It's no secret that the '80s and '90s were a hotbed of low-budget creativity, with a video market flooded with releases that fed the exploitation market for many a child with less-than-attentive parents dropping them off to pick up some rentals. Sure, that market has been succeeded by VOD distribution, but there was something magical about that time of browsing the shelves, picking out the strangest cassette you could with the hopes that something wholly unique was encased in the magnetic tape.
But an unfortunate fact is that many of those tapes have been lost to time, with no digital versions produced to succeed the degrading VHS format. (Seriously, if any of you can find me a digital copy of The Invisible Maniac, you'll be my new best friend.) But thankfully, our friends over at the American Genre Film Archive are determined to make sure many VHS films don't fall to the sands of time.
Check out their press release on the initiative:
Austin, TX | October 19, 2018 – On the eve of the very first all-cassette VHStival in Raleigh, NC, Alamo Drafthouse and American Genre Film Archive, the largest non-profit genre film archive in the world, are excited to announce two huge new initiatives: a new VHS preservation partnership with legendary label Something Weird and genre film fanatics Bleeding Skull; and in 2019, a brand-new post-apocalyptic VHS-themed board game from Mondo called Video Vortex: Analog Apocalypse.
VHS preservation initiative
After acquiring a complete collection of original VHS masters from the Something Weird archive, AGFA purchased a tape-to-digital transfer station to capture and preserve content from these tapes. In addition, AGFA will transfer thousands of ultra-rare tapes from the AGFA and Bleeding Skull archives.
“Up to this point, AGFA has focused on preserving movies that exist on 16mm or 35mm film prints,” says AGFA director and Bleeding Skull founder Joe Ziemba. “This is an expansion of that mission. Movies like HERENCIA DIABOLICA, a Mexican CHILD’S PLAY rip-off that swaps out Chucky for a homicidal clown, will be preserved. This is especially important when we consider that the original film elements for this movie are lost.”
While efforts have been made by libraries to collect and preserve VHS tapes themselves, this is the first time that a film archive will utilize digital transfers to save this overlooked chapter of film history. VHS tapes have a limited lifespan, so it’s more important than ever to save genre movies that only exist on this format.
"While hundreds of thousands of movies have been made around the world over the last century or so, only a fraction of them have survived, much less been released on video or streaming,” says AGFA Advisory Board member and Bleeding Skull producer Zack Carlson. “In many cases, the original elements are completely gone, and VHS is the last and only stop for these titles that will otherwise vanish into total oblivion."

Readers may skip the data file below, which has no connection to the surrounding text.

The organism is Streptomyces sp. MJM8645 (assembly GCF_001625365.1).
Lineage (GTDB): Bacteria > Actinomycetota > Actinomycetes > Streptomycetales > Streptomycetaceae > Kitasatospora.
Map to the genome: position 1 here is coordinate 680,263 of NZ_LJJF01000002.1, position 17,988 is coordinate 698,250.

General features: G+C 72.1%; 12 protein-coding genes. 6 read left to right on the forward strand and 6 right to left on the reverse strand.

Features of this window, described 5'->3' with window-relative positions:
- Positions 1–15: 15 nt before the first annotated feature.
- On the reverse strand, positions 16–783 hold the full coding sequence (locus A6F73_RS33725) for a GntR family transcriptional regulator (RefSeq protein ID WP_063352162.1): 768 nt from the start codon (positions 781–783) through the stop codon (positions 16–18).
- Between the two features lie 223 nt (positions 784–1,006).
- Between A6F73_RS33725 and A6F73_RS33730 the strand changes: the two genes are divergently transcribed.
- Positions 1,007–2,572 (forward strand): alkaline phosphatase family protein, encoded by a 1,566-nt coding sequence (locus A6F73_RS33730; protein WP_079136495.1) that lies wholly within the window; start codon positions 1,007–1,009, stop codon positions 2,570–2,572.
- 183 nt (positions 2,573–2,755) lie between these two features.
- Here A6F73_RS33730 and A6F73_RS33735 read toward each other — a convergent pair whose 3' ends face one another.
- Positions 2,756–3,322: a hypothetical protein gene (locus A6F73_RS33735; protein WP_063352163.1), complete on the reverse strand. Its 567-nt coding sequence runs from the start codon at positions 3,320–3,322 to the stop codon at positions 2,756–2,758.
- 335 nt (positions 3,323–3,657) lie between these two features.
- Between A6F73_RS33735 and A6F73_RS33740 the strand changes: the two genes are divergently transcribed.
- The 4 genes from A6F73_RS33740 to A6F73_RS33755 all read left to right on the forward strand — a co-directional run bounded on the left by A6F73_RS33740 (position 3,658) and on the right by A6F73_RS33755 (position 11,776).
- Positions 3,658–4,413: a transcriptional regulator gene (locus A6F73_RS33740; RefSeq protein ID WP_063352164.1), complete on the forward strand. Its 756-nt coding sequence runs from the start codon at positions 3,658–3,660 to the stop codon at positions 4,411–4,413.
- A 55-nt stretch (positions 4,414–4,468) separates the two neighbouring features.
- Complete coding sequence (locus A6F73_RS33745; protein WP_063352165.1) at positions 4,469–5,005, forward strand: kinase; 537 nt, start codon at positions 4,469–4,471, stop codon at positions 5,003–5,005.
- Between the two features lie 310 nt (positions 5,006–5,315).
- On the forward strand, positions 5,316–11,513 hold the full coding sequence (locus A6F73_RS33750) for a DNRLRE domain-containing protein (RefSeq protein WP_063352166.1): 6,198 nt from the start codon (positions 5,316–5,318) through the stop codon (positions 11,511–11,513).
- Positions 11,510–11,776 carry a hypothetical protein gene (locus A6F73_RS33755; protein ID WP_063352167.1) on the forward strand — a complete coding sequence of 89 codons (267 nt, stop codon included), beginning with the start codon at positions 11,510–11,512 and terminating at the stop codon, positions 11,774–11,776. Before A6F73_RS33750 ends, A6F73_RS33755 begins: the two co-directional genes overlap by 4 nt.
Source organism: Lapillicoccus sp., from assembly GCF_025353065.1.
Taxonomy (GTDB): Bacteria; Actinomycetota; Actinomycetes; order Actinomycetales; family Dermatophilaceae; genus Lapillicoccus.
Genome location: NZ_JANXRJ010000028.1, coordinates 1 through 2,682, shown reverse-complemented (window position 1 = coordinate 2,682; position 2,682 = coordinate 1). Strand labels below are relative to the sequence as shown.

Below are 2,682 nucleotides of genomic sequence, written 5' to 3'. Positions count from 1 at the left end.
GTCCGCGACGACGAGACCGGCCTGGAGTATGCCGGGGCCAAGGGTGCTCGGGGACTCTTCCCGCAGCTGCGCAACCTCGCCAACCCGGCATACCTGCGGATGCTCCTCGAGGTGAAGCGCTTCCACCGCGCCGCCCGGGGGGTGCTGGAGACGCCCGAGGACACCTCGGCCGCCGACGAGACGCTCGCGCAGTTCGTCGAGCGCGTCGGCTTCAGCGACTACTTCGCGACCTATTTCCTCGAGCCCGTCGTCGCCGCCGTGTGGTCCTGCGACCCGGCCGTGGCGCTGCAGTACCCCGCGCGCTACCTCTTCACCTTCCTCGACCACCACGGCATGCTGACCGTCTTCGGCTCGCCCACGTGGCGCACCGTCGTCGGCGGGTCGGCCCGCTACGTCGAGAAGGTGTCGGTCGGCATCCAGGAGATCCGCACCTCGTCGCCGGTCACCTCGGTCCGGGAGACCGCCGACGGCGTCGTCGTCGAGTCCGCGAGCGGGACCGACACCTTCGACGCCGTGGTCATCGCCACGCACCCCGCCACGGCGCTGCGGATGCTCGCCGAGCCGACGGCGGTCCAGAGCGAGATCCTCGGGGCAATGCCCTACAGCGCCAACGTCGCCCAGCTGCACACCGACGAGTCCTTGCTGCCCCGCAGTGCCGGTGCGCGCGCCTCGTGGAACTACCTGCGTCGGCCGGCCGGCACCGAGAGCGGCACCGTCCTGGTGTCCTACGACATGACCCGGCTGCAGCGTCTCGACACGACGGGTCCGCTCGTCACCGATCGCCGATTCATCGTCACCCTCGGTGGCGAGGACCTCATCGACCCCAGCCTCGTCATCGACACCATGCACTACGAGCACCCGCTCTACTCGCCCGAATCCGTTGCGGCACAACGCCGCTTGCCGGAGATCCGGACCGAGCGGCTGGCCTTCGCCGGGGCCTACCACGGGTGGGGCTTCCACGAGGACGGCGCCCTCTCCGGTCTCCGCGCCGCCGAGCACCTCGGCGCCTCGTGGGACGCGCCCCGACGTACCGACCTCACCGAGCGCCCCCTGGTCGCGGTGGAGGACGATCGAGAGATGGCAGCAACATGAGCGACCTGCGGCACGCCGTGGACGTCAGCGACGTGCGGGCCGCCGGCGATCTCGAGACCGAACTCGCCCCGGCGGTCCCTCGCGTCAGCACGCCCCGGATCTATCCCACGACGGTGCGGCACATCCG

AGFA has previously collaborated on a series of home video and theatrical releases with both Something Weird (THE ZODIAC KILLER, THE VIOLENT YEARS) and Bleeding Skull (THE SOULTANGLER, NINJA ZOMBIE). The next release in the AGFA + Bleeding Skull DVD line will be next year’s release of BLOOD LAKE, the shot-on-video slasher from 1987.
But that's not all! To commemorate the preservation initiative, Mondo's releasing a new board game: Video Vortex: Analog Apocalypse.
Video Vortex: Analog Apocalypse
To complement AGFA’s mission, Alamo Drafthouse’s pop culture art boutique Mondo has announced plans for a new VHS-themed board game called Video Vortex: Analog Apocalypse. Inspired by the Alamo’s long-running Video Vortex programming series and newly-launched in-theater video stores, it’s a competitive deck-building game for 2-4 players. Each player controls a gang of post-apocalyptic magnetic mutants pitted against other gangs in merciless combat. The last remaining player will become the Tapemaster General and control the remote forever.
Video Vortex: Analog Apocalypse is scheduled to be released in 2019.
The Mondo games team will be at Alamo Drafthouse Raleigh for VHStival this weekend to conduct the first ever test plays of the Video Vortex: Analog Apocalypse. Game test play sessions are free and first come, first serve. A full schedule for VHStival can be found at VHStival.com.
As a big fan of deck-building games, this sounds right up my alley, so I might just need to plan some video and gaming parties in my near future.
But how about you folks? What genre flicks from the height of the video era would you like to see preserved? Sound off in the comments, and maybe one day your wishes will come true!